Case histories / De fortapte
Case Histories starts off with 3 case histories from 1970, 1979 and 1994. Two of the cases are cold cases and all of them still has impact on the lives of the people left behind. There is also a fourth case that we learn about later in the book.
10 years after the last case happened, during a warm summer in Cambridge, private detective Jackson Brodie gets involved in all the three cases. There are some surprises waiting for him. As usual, if you want more spoilers you can go to some of the reviews I’ve linked to at the bottom of this post.
This is not a simple crime novel. It has so many layers. There are unsuspected connections between the three cases, it doesn’t tell you outright all the answers you might want to know and it has some really interesting characters. Starting the book with the three case histories and their different tragedies, works very well. You come away from the start of the book desperately curious about what really happened, sure that there’s a lot you don’t know.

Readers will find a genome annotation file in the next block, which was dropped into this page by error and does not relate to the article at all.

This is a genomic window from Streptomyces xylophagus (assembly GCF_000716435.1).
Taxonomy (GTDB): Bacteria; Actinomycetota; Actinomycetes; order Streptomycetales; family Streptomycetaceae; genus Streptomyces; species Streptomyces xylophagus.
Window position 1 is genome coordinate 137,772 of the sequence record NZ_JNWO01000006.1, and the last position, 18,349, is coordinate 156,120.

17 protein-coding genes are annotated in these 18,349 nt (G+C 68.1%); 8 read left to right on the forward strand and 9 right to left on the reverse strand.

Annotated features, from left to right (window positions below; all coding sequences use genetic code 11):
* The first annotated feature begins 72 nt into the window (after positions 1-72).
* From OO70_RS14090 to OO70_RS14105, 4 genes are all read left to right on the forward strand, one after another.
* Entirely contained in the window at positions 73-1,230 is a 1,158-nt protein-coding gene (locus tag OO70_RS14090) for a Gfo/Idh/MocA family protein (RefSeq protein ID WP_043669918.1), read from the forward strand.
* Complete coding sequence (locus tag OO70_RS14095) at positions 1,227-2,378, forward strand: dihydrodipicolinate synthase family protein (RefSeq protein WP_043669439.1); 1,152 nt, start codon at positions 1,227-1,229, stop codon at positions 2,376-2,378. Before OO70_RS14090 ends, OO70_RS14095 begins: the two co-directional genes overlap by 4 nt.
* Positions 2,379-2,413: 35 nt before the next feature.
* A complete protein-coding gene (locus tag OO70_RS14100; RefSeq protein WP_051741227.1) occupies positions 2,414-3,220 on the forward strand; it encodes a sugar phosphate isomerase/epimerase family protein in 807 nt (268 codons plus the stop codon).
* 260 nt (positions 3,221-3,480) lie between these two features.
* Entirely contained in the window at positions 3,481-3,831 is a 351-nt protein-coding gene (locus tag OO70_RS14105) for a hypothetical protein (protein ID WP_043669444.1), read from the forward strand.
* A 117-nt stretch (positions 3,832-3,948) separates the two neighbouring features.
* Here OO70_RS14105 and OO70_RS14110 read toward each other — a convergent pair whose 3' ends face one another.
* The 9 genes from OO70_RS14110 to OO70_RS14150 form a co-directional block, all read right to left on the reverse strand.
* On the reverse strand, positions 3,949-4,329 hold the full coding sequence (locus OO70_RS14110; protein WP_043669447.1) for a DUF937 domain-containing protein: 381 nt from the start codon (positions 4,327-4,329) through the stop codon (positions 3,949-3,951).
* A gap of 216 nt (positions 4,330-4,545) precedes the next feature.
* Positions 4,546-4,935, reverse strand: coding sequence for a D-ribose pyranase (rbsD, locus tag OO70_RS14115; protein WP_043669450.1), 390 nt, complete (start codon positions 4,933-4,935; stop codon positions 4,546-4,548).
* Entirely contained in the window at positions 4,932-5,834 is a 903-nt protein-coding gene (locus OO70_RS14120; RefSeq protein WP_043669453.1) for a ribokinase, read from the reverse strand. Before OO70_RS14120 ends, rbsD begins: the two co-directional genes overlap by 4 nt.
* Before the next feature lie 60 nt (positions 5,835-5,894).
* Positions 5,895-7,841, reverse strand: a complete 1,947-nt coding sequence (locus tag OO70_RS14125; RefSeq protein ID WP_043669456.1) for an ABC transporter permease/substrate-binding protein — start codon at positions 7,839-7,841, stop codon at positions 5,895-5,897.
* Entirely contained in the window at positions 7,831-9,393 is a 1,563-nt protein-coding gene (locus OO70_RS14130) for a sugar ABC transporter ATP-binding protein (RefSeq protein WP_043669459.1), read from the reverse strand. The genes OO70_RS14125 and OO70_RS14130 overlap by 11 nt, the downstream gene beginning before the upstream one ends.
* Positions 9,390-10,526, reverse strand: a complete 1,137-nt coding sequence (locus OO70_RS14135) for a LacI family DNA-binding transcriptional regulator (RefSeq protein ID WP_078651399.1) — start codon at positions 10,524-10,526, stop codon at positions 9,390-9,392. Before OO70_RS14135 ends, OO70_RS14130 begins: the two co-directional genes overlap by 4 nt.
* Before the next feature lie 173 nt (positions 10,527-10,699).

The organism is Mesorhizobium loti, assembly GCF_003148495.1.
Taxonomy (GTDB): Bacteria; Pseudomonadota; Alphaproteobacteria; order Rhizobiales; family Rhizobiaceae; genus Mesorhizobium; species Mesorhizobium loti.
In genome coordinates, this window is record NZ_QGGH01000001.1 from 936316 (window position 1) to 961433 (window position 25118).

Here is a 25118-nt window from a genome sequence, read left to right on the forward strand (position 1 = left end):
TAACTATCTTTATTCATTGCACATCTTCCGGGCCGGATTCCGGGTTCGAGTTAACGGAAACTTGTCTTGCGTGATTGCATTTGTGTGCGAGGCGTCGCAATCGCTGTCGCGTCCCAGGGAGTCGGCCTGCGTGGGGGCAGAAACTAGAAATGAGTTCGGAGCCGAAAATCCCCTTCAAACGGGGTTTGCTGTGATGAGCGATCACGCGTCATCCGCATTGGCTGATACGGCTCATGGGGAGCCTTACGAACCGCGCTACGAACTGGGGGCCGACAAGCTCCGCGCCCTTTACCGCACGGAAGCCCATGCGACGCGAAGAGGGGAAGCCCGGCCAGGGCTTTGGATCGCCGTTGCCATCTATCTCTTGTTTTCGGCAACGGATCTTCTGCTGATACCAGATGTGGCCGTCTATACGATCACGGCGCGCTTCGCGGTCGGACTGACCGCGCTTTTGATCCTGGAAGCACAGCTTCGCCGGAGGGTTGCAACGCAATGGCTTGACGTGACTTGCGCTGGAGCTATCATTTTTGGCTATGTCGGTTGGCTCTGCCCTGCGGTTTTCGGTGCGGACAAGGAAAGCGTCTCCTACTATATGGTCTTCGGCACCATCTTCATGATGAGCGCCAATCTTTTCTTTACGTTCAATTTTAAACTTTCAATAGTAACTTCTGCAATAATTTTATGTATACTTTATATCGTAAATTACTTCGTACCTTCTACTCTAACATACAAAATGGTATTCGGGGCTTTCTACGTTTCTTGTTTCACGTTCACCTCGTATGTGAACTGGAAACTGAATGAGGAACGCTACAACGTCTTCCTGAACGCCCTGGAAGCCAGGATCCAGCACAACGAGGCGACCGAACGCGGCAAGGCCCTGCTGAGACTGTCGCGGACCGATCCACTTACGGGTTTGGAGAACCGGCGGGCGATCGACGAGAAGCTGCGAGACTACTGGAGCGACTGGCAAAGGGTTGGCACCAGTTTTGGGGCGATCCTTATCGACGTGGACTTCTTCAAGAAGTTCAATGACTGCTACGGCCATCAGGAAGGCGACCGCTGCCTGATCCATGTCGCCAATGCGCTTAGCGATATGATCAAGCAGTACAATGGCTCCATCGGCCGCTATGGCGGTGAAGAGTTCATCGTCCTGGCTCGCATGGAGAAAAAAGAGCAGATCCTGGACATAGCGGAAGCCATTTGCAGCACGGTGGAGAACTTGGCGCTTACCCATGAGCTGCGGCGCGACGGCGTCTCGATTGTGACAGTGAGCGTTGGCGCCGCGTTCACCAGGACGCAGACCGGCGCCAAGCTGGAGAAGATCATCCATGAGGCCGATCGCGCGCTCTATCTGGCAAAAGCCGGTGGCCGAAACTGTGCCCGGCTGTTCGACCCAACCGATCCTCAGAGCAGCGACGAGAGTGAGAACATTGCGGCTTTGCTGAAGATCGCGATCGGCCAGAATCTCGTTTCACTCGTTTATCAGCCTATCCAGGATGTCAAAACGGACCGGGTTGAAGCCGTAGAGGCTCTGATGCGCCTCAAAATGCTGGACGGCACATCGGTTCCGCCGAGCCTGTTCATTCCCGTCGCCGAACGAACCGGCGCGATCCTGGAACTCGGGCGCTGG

As mentioned above I think that the novel has some really interesting characters. Jackson is newly, unhappily divorced, dreaming of retiring in France and an overprotective father of his young daughter. The sisters of one of the victims are very different from each other and constantly squabbling, the sister in law of another victim has a dodgy relationship with the truth (spoiler, sorry…) and the father of the third victim is still obsessed with what happened to his daughter. And then there are the neighbours…
Apart from the case histories there are four different voices telling the story: Jackson, Amelia (one of the squabbling sisters), Theo (the father of one victim) and Caroline (a woman who a first doesn’t seem to have any connection to any the cases). I like this way of telling the story, it lets us see many of the characters from different perspectives and gives us a broader overall picture than one character could.
It shouldn’t really be possible, but this is also at times a quite funny book.
I was really caught up in it and as a result of this I’ve already started reading another book by Kate Atkinson.
Some other people’s opinions: